Having just reconnected with his vital supply line from Chattanooga, William T. Sherman's army advanced toward their prize, Atlanta. Sherman's path was blocked by Joseph E. Johnston's Army of Tennessee at Kennesaw Mountain near Marietta, Ga.
From the start of Sherman's campaign, Johnston initiated a defensive plan to block the Federals at strong strategic locations, retreating only after his position was flanked. This had occurred at Rocky Face Ridge, Resaca, New Hope Church, Pickett's Mill and Dallas.
President Jefferson Davis abhorred Johnston giving ground. Davis preferred Johnston to attack and destroy Sherman rather than cede territory. This difference in tactics was just another issue for Davis and Johnston to argue.
Johnston's tactics were having the desired effect on the Federals. Sherman lamented to Washington, "The whole country is one vast fort, and Johnston must have at least 50 miles of connected trenches with abatis and finished batteries. We gain ground daily, fighting all the time. . . Our lines are now in close contact and fighting incessant, with a good deal of artillery. As fast as we gain one position the enemy has another ready. ... Kennesaw ... is the key to the whole country."
At Kennesaw Mountain, Johnston had a network of trenches effectively blocking Sherman's path. Initially, Sherman attempted to maneuver around the Confederate right flank.
This time such a maneuver was blocked by John Bell Hood's corps at Kolb's farm. With maneuver seemingly out of the question, Sherman resolved to attack Johnston's entrenchments.
On June 27, 1864, a 200-gun Federal artillery barrage was unleashed to soften up the Confederate defensive line. After the barrage, George Thomas' Army of the Cumberland attacked the Confederate center held by William Hardee's men.
James B. McPherson's Army of the Tennessee attacked the Confederate left at Little Kennesaw Mountain defended by William Loring. John Schofield's Army of Ohio assaulted the Confederate right commanded by Hood.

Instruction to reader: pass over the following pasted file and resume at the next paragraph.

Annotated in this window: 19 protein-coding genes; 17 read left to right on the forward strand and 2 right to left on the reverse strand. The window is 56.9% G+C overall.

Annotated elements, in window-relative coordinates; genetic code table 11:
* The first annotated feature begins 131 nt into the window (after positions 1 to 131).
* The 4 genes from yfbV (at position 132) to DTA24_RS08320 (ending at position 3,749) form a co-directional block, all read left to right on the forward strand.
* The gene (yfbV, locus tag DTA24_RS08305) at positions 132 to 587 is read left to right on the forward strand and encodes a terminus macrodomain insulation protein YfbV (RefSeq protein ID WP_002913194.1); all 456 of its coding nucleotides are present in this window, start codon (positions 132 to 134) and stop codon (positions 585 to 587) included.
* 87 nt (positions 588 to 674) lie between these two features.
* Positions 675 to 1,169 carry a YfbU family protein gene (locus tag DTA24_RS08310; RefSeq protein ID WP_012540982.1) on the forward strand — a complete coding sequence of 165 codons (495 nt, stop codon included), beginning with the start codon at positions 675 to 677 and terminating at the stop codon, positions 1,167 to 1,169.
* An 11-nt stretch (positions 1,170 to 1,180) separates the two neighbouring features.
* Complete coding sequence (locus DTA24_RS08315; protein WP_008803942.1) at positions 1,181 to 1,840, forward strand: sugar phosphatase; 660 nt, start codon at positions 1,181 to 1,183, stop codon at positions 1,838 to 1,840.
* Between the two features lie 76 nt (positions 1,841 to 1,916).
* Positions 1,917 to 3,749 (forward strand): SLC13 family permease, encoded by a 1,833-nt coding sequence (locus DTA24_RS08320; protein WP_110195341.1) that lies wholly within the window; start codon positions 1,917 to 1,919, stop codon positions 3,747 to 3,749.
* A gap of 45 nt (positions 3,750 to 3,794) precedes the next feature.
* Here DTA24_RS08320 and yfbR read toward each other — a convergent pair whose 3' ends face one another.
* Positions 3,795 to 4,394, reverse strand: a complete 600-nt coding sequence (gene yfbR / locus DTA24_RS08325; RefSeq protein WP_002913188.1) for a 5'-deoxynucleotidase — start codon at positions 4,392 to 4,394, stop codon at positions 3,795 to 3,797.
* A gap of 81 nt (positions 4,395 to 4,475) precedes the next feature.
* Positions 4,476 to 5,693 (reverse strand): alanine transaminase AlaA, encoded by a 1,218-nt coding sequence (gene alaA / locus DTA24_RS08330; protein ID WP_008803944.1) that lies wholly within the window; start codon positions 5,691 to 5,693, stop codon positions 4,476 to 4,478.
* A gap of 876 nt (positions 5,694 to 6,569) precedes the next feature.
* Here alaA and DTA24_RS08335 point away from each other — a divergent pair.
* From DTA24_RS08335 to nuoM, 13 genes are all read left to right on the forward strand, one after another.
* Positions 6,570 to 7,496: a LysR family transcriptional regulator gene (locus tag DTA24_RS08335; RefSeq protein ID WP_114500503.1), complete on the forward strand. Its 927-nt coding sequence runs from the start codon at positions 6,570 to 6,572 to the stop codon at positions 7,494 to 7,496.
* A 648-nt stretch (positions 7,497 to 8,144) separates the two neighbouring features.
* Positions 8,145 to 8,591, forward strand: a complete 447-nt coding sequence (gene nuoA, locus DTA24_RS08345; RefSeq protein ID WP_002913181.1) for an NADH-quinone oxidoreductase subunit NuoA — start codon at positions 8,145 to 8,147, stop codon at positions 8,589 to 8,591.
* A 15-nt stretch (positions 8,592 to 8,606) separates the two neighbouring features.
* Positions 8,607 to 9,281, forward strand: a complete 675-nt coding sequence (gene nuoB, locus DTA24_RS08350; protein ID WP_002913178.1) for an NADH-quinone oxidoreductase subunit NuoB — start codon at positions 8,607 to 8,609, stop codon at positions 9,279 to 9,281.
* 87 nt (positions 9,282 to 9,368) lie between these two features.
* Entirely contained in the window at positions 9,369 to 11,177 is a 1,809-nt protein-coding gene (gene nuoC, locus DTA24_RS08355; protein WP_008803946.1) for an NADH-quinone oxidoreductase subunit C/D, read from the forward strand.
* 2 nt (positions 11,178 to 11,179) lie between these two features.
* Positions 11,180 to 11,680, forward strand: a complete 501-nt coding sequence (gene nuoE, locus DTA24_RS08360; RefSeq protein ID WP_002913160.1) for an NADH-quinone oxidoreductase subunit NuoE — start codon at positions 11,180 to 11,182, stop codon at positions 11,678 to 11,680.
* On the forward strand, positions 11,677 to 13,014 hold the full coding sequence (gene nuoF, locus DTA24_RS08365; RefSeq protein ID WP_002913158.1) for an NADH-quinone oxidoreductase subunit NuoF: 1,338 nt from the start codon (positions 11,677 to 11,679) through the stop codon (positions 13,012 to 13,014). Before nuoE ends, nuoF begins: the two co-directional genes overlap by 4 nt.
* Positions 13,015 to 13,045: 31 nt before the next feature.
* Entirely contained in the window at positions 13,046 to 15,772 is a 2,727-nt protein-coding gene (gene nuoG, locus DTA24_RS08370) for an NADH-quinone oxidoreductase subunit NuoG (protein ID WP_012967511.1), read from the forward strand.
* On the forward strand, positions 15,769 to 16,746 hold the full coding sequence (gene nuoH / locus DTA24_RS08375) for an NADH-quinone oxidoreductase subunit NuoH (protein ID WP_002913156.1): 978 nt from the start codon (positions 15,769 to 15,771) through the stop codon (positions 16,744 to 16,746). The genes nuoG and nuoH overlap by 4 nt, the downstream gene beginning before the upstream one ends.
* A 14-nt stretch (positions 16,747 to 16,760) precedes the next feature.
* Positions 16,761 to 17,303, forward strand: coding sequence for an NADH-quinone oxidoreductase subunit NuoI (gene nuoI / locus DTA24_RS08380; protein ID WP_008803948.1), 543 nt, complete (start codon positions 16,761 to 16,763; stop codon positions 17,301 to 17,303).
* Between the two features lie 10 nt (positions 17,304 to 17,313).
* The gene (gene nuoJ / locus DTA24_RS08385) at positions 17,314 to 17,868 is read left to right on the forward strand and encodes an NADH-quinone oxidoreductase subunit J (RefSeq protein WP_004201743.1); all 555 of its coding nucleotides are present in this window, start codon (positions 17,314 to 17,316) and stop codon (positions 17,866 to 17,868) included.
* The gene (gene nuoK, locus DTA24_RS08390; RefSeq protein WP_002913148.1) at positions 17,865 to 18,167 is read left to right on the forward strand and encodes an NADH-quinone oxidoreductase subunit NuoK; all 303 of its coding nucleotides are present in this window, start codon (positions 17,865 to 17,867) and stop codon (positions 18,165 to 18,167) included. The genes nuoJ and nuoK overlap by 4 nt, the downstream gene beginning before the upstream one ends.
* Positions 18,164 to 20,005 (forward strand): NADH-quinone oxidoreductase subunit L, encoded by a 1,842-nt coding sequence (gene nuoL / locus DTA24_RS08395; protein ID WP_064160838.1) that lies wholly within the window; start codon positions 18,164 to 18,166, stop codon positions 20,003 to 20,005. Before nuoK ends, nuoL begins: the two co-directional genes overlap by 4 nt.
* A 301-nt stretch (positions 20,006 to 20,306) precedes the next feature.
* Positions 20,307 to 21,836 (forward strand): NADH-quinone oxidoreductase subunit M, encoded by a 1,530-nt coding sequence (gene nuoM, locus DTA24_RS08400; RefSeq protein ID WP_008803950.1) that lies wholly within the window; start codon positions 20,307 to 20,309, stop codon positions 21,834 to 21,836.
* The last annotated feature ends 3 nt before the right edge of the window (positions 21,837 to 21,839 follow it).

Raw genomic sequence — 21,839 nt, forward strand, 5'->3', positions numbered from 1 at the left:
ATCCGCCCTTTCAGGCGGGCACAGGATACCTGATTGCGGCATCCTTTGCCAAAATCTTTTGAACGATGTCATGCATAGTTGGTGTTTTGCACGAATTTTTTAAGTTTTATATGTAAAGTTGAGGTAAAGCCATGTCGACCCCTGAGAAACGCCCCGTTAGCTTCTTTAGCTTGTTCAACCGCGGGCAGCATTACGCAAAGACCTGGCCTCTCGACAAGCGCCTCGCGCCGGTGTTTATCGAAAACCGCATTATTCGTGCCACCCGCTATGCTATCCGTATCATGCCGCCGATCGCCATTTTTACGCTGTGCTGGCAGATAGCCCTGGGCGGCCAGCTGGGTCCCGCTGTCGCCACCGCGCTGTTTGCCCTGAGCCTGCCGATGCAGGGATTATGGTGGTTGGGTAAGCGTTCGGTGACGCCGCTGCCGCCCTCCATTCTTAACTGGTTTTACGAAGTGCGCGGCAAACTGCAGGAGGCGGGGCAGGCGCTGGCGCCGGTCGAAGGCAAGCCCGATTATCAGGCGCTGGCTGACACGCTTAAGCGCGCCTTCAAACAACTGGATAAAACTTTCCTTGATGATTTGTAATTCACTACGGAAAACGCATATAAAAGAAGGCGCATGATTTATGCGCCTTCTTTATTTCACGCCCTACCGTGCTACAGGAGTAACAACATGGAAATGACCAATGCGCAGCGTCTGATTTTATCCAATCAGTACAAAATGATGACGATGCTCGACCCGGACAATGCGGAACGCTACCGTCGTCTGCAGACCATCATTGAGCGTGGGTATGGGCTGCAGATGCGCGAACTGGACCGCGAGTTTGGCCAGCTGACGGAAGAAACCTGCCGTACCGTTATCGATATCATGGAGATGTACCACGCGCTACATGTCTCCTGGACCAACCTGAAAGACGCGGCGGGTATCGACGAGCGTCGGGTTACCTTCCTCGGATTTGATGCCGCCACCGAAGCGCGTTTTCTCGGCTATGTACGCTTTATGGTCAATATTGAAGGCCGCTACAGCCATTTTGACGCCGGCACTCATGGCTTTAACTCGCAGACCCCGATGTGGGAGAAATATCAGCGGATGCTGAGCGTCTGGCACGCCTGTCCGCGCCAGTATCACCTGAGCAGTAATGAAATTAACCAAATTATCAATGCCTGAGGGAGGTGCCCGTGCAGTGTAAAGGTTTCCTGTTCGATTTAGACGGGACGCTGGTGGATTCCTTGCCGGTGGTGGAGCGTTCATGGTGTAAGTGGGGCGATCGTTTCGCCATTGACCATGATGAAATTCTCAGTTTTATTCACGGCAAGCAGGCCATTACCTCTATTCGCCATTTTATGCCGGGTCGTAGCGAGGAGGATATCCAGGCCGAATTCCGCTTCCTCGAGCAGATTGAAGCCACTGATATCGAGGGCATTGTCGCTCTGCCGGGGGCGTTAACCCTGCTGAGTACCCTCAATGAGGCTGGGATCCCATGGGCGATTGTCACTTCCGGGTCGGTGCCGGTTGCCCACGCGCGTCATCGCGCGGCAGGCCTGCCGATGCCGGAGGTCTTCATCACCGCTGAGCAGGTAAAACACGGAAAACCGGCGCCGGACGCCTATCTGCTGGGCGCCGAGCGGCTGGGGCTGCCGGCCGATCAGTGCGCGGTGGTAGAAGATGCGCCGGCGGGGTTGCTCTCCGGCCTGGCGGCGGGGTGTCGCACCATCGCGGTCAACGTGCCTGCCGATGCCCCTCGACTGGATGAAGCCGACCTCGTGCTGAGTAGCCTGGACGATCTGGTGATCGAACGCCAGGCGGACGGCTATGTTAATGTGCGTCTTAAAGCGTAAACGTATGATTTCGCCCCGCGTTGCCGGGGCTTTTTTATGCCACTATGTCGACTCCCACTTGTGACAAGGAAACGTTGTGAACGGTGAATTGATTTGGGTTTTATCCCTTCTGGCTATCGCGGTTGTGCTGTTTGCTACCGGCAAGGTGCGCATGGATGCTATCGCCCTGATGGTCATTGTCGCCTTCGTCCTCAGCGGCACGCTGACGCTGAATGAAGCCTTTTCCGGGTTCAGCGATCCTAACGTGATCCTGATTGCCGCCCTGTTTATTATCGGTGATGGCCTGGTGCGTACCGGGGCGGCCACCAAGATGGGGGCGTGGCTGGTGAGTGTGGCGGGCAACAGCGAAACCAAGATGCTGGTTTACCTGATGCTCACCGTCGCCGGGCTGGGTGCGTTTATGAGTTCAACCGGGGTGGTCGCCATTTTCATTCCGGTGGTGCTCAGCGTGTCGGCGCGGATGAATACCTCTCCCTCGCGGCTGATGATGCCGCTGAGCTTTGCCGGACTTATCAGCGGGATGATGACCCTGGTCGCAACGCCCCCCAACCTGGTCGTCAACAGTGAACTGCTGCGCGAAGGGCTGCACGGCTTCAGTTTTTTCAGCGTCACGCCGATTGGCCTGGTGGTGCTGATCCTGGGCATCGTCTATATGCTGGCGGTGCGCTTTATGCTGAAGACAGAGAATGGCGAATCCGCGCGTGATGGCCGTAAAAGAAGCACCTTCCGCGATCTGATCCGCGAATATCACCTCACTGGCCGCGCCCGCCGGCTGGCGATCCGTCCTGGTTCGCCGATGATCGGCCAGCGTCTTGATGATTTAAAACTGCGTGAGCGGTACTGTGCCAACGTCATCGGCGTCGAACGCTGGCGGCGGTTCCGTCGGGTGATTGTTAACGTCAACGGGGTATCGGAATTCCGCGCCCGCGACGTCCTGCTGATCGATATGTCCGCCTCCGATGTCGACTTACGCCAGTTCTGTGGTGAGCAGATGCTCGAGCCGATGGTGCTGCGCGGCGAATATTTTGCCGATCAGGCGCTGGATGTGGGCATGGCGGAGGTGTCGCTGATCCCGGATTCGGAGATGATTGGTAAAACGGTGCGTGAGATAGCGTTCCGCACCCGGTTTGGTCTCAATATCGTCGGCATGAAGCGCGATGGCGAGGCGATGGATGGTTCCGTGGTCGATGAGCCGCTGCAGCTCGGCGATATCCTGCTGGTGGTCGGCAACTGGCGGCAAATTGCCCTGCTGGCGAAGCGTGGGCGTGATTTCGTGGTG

While the Federals were repulsed all along the Confederate defensive line, fighting that occurred in the center, at an area called the Dead Angle, was most severe.
At the Confederate center, Patrick Cleburne and Frank Cheatham were dug in, bracing for the Federal attack. John Newton's division charged in two columns with one regiment following another.
Pushing their way past the Confederate abatis and even reaching the forward rifle pits, the Federals could go no further. Charles Harker, forming Newton's right, was repulsed. Harker attempted to personally lead his men forward in a second charge but was mortally wounded.
Jefferson Davis' Union division suffered a fate similar to Harker. Davis was pinned down at an angle in front of Cheatham. Daniel McCook Jr.'s brigade assaulted the angle.
One Federal soldier recalled, "The air seemed filled with bullets, giving the sensation of moving swiftly against a head wind and sleet storm."
McCook was mortally wounded when he was shot in the right lung as his men reached the entrenchments. Aside from McCook, the brigade lost nearly all of its field officers and one-third of its men during the melee.
Sherman's frontal assaults at Kennesaw Mountain cost the Union general 3,000 casualties while Johnston suffered 1,000. For five days, Union soldiers held their advanced position at Cheatham Hill but there was little fighting. With his attack repulsed, Sherman returned to maneuver his way to Atlanta.